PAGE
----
2018 Tax Reform: Everything That Didn't Change
At the end of 2017, the government passed major tax reforms, also called the Tax Cuts and Jobs Act (TCJA). This act includes some changes that may impact your tax returns, but no need to stress (more than usual). While tax season is a pain, many key parts of the filing process aren’t changing, making your life a little easier. Here’s what you can expect to look the same.
1. Filing Statuses
Whether you’re single, married filing jointly, married filing separately, or the head of the household, all tax filing statuses (and how they’re defined) are the same.
2. Common Income Adjustments
Typical adjustments you’re used to seeing at tax time, like the self-employed health insurance deduction, are sticking around.
Stride FAQ: Are my business expenses still deductible? Yes! You can still deduct expenses like mileage, phone bills, and office supplies to reduce your taxable income. Check out the full list of expenses on our Stride Tax app if you’re not sure which ones you can deduct.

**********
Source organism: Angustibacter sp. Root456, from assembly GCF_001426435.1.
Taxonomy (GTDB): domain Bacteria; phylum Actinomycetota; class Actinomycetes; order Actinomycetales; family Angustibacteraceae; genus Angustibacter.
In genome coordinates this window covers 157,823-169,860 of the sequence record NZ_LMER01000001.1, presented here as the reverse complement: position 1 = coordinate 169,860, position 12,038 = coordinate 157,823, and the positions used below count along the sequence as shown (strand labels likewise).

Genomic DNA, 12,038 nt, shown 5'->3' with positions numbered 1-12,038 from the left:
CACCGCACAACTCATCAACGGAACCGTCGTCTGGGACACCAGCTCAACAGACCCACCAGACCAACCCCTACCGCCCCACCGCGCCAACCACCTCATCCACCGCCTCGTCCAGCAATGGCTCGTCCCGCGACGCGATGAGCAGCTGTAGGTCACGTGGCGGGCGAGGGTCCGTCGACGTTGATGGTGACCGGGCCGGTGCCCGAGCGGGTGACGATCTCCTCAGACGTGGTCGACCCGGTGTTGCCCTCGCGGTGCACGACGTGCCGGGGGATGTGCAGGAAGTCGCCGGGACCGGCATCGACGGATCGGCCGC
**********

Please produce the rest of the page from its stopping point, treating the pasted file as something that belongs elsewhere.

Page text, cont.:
3. Tax Credits
The TCJA did not remove any tax credits, like the Earned Income Tax Credit or the Premium Tax Credit, which helps pay for your monthly health insurance payments.
Stride FAQ: Can I still qualify for a subsidy for my health insurance premiums? Yes! Depending on your income, you can still apply for and receive subsidies that help lower the monthly price of your health insurance.
4. The Affordable Care Act
While the health insurance penalty has been removed, much of the subsidized health insurance process looks the same. If you qualify for a subsidy, everything will still be balanced out at tax time; the IRS will compare your income to the original estimate on your application, and if there’s a discrepancy between the income you estimated on your application and what ends up on your tax return, you’ll either (1) pay money back if your subsidy was too big, or (2) receive a refund if your subsidy was too little.